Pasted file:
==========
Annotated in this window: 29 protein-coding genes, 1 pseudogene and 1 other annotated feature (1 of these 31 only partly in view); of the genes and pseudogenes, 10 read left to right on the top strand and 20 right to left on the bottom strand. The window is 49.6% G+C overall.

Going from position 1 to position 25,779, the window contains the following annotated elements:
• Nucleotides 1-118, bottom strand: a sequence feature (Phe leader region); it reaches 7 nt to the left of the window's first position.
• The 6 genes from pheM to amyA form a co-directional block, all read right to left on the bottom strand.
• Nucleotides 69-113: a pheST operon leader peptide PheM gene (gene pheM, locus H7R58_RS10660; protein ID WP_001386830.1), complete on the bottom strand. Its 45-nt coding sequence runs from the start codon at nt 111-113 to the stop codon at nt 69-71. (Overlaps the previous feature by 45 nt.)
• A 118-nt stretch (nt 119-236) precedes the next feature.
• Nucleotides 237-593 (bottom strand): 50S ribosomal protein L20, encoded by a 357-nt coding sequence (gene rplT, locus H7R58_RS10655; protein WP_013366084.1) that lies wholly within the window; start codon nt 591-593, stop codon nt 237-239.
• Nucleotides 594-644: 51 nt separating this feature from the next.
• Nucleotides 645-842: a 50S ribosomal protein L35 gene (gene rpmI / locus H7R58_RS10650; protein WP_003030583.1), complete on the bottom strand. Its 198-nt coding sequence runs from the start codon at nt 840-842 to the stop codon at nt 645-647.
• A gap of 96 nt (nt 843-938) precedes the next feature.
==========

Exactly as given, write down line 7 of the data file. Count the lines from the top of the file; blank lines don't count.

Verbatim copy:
• Nucleotides 237-593 (bottom strand): 50S ribosomal protein L20, encoded by a 357-nt coding sequence (gene rplT, locus H7R58_RS10655; protein WP_013366084.1) that lies wholly within the window; start codon nt 591-593, stop codon nt 237-239.